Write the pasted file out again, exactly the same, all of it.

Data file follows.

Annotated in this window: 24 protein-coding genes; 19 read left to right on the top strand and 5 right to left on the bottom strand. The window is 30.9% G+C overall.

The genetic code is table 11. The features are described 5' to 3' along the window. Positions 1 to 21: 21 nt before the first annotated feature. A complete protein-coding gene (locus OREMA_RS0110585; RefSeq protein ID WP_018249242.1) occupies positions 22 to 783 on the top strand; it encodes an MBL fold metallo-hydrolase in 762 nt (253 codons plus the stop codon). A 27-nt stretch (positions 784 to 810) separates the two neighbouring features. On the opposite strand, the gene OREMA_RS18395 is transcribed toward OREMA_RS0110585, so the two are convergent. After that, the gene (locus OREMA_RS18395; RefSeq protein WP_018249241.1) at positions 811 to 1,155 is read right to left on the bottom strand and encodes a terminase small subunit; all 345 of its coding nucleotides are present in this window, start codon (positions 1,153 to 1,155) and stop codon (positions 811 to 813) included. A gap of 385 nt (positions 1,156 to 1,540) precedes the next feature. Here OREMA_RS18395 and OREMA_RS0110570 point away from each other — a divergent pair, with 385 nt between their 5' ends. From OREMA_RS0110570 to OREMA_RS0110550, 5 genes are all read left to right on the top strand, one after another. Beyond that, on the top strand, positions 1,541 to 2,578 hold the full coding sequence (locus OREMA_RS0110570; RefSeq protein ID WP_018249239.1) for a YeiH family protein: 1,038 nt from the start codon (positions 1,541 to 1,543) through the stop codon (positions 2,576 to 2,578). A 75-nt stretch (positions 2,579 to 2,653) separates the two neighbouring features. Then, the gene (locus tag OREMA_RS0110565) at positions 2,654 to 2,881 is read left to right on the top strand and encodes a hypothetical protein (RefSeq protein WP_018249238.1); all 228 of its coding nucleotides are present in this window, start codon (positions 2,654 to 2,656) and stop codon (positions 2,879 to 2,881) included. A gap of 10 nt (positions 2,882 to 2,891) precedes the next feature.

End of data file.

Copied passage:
Annotated in this window: 24 protein-coding genes; 19 read left to right on the top strand and 5 right to left on the bottom strand. The window is 30.9% G+C overall.

The genetic code is table 11. The features are described 5' to 3' along the window. Positions 1 to 21: 21 nt before the first annotated feature. A complete protein-coding gene (locus OREMA_RS0110585; RefSeq protein ID WP_018249242.1) occupies positions 22 to 783 on the top strand; it encodes an MBL fold metallo-hydrolase in 762 nt (253 codons plus the stop codon). A 27-nt stretch (positions 784 to 810) separates the two neighbouring features. On the opposite strand, the gene OREMA_RS18395 is transcribed toward OREMA_RS0110585, so the two are convergent. After that, the gene (locus OREMA_RS18395; RefSeq protein WP_018249241.1) at positions 811 to 1,155 is read right to left on the bottom strand and encodes a terminase small subunit; all 345 of its coding nucleotides are present in this window, start codon (positions 1,153 to 1,155) and stop codon (positions 811 to 813) included. A gap of 385 nt (positions 1,156 to 1,540) precedes the next feature. Here OREMA_RS18395 and OREMA_RS0110570 point away from each other — a divergent pair, with 385 nt between their 5' ends. From OREMA_RS0110570 to OREMA_RS0110550, 5 genes are all read left to right on the top strand, one after another. Beyond that, on the top strand, positions 1,541 to 2,578 hold the full coding sequence (locus OREMA_RS0110570; RefSeq protein ID WP_018249239.1) for a YeiH family protein: 1,038 nt from the start codon (positions 1,541 to 1,543) through the stop codon (positions 2,576 to 2,578). A 75-nt stretch (positions 2,579 to 2,653) separates the two neighbouring features. Then, the gene (locus tag OREMA_RS0110565) at positions 2,654 to 2,881 is read left to right on the top strand and encodes a hypothetical protein (RefSeq protein WP_018249238.1); all 228 of its coding nucleotides are present in this window, start codon (positions 2,654 to 2,656) and stop codon (positions 2,879 to 2,881) included. A gap of 10 nt (positions 2,882 to 2,891) precedes the next feature.